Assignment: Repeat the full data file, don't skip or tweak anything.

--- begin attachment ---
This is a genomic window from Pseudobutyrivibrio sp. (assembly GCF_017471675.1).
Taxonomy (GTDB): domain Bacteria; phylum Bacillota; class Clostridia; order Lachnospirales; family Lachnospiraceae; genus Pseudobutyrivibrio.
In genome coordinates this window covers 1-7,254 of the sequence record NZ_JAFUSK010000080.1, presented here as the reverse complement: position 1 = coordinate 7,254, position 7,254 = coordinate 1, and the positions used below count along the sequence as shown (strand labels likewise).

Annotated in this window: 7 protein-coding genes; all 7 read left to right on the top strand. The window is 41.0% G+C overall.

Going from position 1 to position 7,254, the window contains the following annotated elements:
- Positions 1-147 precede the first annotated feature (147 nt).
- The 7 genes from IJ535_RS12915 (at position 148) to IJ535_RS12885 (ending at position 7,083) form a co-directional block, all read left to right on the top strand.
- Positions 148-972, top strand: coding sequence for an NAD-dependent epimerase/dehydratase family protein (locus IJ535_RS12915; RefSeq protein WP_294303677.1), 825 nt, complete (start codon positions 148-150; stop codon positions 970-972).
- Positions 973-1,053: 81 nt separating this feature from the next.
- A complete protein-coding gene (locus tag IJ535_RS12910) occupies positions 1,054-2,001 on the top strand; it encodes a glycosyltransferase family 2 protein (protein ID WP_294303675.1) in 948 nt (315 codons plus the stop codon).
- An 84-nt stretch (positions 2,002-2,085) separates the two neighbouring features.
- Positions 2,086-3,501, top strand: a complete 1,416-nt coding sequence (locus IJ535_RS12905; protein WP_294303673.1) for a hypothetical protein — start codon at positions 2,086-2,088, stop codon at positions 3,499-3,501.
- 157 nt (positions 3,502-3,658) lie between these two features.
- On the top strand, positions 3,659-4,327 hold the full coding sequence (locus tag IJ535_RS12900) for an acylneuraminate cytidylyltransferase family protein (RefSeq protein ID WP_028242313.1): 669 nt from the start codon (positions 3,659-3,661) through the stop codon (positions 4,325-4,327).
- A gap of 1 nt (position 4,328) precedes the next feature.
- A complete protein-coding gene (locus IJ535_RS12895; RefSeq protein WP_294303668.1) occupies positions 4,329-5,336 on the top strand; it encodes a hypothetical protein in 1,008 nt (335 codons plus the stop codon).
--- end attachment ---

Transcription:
This is a genomic window from Pseudobutyrivibrio sp. (assembly GCF_017471675.1).
Taxonomy (GTDB): domain Bacteria; phylum Bacillota; class Clostridia; order Lachnospirales; family Lachnospiraceae; genus Pseudobutyrivibrio.
In genome coordinates this window covers 1-7,254 of the sequence record NZ_JAFUSK010000080.1, presented here as the reverse complement: position 1 = coordinate 7,254, position 7,254 = coordinate 1, and the positions used below count along the sequence as shown (strand labels likewise).

Annotated in this window: 7 protein-coding genes; all 7 read left to right on the top strand. The window is 41.0% G+C overall.

Going from position 1 to position 7,254, the window contains the following annotated elements:
- Positions 1-147 precede the first annotated feature (147 nt).
- The 7 genes from IJ535_RS12915 (at position 148) to IJ535_RS12885 (ending at position 7,083) form a co-directional block, all read left to right on the top strand.
- Positions 148-972, top strand: coding sequence for an NAD-dependent epimerase/dehydratase family protein (locus IJ535_RS12915; RefSeq protein WP_294303677.1), 825 nt, complete (start codon positions 148-150; stop codon positions 970-972).
- Positions 973-1,053: 81 nt separating this feature from the next.
- A complete protein-coding gene (locus tag IJ535_RS12910) occupies positions 1,054-2,001 on the top strand; it encodes a glycosyltransferase family 2 protein (protein ID WP_294303675.1) in 948 nt (315 codons plus the stop codon).
- An 84-nt stretch (positions 2,002-2,085) separates the two neighbouring features.
- Positions 2,086-3,501, top strand: a complete 1,416-nt coding sequence (locus IJ535_RS12905; protein WP_294303673.1) for a hypothetical protein — start codon at positions 2,086-2,088, stop codon at positions 3,499-3,501.
- 157 nt (positions 3,502-3,658) lie between these two features.
- On the top strand, positions 3,659-4,327 hold the full coding sequence (locus tag IJ535_RS12900) for an acylneuraminate cytidylyltransferase family protein (RefSeq protein ID WP_028242313.1): 669 nt from the start codon (positions 3,659-3,661) through the stop codon (positions 4,325-4,327).
- A gap of 1 nt (position 4,328) precedes the next feature.
- A complete protein-coding gene (locus IJ535_RS12895; RefSeq protein WP_294303668.1) occupies positions 4,329-5,336 on the top strand; it encodes a hypothetical protein in 1,008 nt (335 codons plus the stop codon).